Aside from urging more reluctant friends and family to heed the message of social distancing, here are a few simple ways to support those around you:
- Look out for your vulnerable neighbors. I live in an area where there are lots of elderly residents – those residents are often scared, alone, and do not have the means to make themselves as comfortable as I can in these times of isolation.
In an effort to make them feel less alone, I posted some messages throughout my apartment building offering help for anyone who needs prescriptions picked up, groceries purchased, errands run, dogs walked – or anything else they may need. I provided my phone number and promised to exercise every precaution to ensure our collective health and safety.
- Prepare to help, not hurt. For those times when I’m out of my home, I keep face masks and rubber gloves with me at all times. This way, if I come across someone who could use assistance, I can step in while mitigating any risk. Honestly, I don’t want to be that guy who’s afraid to help because of a need to remain distant. I want to retain my humanity, my sense of empathy, my ability to assist if ever the need arises.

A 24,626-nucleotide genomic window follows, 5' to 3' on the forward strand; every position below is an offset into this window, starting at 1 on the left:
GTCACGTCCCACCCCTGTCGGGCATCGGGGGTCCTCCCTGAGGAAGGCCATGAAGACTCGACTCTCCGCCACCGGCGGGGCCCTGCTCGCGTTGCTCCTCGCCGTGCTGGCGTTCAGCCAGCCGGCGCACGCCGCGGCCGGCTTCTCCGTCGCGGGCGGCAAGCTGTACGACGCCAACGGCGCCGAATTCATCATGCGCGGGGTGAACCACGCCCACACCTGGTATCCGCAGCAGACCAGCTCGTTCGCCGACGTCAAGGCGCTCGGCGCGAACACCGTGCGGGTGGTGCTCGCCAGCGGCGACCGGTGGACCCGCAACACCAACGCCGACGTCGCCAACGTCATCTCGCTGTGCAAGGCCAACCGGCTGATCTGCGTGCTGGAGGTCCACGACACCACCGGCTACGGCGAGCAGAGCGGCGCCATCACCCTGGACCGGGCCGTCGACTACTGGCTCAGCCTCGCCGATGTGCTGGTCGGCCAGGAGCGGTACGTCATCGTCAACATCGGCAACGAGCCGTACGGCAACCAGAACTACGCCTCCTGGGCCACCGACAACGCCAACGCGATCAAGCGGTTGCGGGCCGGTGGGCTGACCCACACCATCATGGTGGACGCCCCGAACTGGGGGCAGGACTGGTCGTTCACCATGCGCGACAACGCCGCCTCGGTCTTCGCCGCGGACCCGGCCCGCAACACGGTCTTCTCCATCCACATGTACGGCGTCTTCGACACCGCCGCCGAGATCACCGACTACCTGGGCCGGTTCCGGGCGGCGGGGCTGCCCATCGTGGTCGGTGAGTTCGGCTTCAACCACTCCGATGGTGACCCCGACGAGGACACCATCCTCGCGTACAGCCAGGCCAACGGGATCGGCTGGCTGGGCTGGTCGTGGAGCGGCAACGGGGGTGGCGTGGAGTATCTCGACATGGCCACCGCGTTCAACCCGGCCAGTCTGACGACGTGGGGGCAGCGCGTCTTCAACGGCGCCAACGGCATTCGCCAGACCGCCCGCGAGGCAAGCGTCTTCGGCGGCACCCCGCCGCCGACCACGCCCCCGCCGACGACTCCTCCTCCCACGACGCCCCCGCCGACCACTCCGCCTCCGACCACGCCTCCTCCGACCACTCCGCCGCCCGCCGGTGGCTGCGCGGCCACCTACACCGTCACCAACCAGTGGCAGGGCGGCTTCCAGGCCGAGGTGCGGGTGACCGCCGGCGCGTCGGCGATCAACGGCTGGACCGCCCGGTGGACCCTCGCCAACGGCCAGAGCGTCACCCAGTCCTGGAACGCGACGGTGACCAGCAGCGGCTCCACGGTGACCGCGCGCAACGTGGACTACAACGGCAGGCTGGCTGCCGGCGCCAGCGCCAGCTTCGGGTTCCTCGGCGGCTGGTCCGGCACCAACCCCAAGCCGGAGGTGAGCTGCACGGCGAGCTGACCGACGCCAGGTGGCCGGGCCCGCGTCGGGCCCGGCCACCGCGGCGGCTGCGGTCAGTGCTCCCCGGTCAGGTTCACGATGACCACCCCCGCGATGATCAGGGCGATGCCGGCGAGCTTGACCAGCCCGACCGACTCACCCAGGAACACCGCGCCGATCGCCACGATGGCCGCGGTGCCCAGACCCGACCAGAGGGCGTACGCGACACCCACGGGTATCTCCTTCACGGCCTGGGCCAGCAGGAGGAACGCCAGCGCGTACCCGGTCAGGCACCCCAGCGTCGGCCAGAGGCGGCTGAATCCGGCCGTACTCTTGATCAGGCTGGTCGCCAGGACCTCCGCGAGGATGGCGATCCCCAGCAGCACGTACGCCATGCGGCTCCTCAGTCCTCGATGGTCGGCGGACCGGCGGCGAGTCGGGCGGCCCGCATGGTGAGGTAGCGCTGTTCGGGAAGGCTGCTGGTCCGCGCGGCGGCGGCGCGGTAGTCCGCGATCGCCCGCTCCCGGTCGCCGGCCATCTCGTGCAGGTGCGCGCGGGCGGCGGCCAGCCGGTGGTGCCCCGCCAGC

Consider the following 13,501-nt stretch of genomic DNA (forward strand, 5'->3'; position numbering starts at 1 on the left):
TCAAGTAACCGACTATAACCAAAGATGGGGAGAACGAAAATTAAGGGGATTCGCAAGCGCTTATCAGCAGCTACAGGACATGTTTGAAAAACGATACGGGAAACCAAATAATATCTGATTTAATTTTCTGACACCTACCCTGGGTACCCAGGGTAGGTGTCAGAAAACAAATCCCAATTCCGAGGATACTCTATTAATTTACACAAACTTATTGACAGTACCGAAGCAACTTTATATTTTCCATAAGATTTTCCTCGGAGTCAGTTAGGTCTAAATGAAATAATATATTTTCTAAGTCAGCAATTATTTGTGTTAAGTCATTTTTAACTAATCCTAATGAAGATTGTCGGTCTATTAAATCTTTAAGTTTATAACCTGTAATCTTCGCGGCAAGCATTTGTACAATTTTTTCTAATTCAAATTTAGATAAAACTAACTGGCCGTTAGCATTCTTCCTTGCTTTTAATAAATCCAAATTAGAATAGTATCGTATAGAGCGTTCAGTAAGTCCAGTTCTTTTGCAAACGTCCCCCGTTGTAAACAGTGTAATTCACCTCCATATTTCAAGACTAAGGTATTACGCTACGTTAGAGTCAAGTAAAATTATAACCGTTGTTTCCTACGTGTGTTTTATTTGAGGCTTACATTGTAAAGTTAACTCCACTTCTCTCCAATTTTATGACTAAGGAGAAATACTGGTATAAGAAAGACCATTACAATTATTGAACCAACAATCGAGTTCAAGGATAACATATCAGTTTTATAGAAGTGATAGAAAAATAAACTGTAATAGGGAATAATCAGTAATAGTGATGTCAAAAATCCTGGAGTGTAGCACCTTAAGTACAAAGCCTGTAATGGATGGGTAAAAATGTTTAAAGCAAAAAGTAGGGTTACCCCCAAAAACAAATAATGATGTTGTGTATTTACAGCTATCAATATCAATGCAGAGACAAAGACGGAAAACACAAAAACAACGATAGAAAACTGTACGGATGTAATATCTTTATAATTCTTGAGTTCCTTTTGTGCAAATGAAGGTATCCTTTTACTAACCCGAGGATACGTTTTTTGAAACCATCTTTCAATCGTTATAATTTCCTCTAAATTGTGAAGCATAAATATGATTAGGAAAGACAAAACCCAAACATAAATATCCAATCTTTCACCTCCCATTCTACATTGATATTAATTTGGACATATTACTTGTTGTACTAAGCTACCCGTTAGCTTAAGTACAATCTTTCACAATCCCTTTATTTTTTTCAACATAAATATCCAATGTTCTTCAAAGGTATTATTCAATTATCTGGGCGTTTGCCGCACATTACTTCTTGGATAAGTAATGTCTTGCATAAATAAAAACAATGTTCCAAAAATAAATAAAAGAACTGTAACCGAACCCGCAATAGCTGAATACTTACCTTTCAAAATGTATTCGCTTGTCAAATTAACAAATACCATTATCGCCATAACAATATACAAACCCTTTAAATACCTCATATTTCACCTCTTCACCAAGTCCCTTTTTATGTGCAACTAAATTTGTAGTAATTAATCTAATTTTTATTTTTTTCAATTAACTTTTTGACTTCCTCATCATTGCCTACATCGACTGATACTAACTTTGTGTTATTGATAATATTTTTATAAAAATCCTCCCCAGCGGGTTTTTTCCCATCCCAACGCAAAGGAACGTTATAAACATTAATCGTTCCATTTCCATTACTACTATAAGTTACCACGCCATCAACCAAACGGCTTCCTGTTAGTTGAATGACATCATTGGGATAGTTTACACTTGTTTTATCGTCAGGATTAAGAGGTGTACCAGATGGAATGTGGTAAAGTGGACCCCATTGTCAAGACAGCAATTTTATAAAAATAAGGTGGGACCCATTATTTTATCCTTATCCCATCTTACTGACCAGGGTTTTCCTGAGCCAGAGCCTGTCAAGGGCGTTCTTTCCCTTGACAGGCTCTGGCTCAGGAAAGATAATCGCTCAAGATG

My hope is that, at the very least, these small actions can help people feel less alone and less scared in these difficult times – and that it can help me, too, when I need to feel connected and when I need a sense of purpose. For more ideas, check out this helpful article with ideas on how to help others during the COVID-19 crisis.